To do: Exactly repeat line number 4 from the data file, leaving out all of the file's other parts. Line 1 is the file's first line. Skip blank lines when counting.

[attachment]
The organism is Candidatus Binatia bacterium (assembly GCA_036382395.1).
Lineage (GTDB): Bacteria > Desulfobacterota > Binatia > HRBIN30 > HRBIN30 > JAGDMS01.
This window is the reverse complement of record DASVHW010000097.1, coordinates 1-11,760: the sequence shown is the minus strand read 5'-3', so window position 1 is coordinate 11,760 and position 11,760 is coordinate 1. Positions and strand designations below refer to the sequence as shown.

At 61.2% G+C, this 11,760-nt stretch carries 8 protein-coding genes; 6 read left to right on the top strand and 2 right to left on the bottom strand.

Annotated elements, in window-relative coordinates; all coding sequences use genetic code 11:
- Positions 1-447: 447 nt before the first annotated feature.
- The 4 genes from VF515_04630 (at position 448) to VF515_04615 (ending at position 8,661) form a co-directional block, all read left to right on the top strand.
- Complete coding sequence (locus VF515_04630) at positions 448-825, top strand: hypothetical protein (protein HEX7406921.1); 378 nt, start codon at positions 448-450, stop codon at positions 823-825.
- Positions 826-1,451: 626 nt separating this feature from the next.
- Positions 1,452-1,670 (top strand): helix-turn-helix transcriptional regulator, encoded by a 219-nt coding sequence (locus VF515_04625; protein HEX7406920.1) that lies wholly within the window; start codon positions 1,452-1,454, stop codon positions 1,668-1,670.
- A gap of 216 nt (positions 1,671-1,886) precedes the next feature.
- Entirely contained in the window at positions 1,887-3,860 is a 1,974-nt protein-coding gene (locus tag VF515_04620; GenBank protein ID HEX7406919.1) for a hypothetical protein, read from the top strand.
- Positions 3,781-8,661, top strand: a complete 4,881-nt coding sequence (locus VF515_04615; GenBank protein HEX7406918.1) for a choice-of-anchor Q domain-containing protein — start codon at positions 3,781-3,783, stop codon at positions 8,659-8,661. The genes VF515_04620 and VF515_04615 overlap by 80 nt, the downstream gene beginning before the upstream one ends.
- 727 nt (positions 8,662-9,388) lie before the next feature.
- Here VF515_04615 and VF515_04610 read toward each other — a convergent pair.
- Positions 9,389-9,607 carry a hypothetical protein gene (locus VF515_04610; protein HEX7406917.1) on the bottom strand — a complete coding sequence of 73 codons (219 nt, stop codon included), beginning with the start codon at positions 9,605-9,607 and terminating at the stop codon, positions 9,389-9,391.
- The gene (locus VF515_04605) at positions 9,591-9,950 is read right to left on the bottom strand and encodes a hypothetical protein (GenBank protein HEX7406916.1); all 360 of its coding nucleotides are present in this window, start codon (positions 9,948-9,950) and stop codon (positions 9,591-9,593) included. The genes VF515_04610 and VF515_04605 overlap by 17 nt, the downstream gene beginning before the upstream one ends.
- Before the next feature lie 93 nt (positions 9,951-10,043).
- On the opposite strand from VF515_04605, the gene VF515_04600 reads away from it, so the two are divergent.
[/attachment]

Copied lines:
At 61.2% G+C, this 11,760-nt stretch carries 8 protein-coding genes; 6 read left to right on the top strand and 2 right to left on the bottom strand.